For the most part I don’t cycle enough to merit investing in dedicated cycling gear. I usually run six times a week and ride my bike to get around town. However, when running injury strikes I turn to the lower-impact sport of cycling to keep myself fit, and I’ve just gone through a period of regular riding on my turbo trainer while nursing an achilles niggle.
During this spell I tested bib shorts for the first time—the Endura Xtract Lite Bibshorts, to be exact. These are padded shorts with straps that go over your shoulders to hold the padding around the crotch in the right place throughout your ride.
I have always considered bib shorts a bit too pro-level for my riding, particularly since they’re quite expensive. The Endura shorts are $99.99/£74.99, and that’s the cheaper end of the spectrum for bib shorts.
For longer rides I usually wear cycling shorts, which have the padding but not the straps, relying instead on a tight waistband to hold them in place. I have a very old set of dhb cycling shorts; a more modern option would be these dhb Shorts, which are just £35, or Endura’s Xtract Gel Short, which are $75/£49.99.
Having some kind of padding in your shorts is a worthwhile comfort upgrade as soon as you’re riding for more than 30 minutes regularly. But are bib shorts worth the extra outlay if you use a turbo trainer and don’t plan to become a serious road cyclist?
I was riding for around 45-90 minutes three or four times a week, mostly doing indoor sessions with my bike on a turbo trainer, and found that the bib shorts were more comfortable than cycling shorts but also a bit more annoying at times.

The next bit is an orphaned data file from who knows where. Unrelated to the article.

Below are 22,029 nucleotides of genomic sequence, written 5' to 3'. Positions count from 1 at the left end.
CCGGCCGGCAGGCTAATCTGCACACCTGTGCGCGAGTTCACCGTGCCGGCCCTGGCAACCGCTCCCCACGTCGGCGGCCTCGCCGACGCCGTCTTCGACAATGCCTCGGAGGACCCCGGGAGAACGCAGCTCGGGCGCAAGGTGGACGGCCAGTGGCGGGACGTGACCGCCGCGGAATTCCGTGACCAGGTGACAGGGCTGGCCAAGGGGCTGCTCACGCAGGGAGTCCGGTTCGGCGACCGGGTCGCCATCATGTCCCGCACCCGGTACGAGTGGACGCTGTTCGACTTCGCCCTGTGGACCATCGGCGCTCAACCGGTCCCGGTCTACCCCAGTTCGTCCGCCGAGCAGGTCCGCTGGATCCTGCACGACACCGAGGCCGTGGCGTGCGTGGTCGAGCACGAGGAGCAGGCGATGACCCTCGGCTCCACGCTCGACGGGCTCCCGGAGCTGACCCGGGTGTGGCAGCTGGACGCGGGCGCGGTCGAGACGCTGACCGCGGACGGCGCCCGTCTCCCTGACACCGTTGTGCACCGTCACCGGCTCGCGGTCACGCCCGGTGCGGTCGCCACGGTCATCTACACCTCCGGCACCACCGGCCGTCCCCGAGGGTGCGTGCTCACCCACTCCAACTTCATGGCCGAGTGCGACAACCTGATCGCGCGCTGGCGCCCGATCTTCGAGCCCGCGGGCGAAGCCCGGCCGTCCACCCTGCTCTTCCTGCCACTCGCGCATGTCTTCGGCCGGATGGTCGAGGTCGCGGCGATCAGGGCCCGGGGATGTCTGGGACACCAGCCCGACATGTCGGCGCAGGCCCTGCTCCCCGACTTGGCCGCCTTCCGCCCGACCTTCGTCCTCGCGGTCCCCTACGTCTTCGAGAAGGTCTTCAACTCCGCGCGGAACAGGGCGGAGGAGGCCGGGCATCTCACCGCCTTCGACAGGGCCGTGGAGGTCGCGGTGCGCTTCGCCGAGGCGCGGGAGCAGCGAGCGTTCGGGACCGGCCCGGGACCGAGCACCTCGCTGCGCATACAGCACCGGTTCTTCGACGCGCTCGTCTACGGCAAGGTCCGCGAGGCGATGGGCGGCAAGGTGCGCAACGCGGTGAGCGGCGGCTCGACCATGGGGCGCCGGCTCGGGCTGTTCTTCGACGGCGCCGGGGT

The straps can be a pain if you need the toilet, for example, or forget to put your shorts, jersey and chest strap heart rate monitor on in the right order. However, the straps do help me get more benefit from the padding because they hold the shorts in the right position better than my shorts without straps, which moved around more during the ride. Some people also find them more comfortable than cycling shorts because you don’t need a tight waistband.
In truth, I’d say this extra comfort was only really worth the extra hassle and cost of bib shorts for my longest rides. Since those still weren’t that long, I’d recommend starting with a set of padded waist shorts if you’re new to regular cycling and not planning on spending more than a couple of hours on the bike at a time.
I would definitely invest in some kind of padded shorts, though, especially if you, like me, are just using the standard saddle your bike came with. Your behind will thank you.
Our guide to the best turbo trainers can help you decide which model is right for you.
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Nick Harris-Fry is a journalist who has been covering health and fitness since 2015. Nick is an avid runner, covering 70-110km a week, which gives him ample opportunity to test a wide range of running shoes and running gear. He is also the chief tester for fitness trackers and running watches, treadmills and exercise bikes, and workout headphones.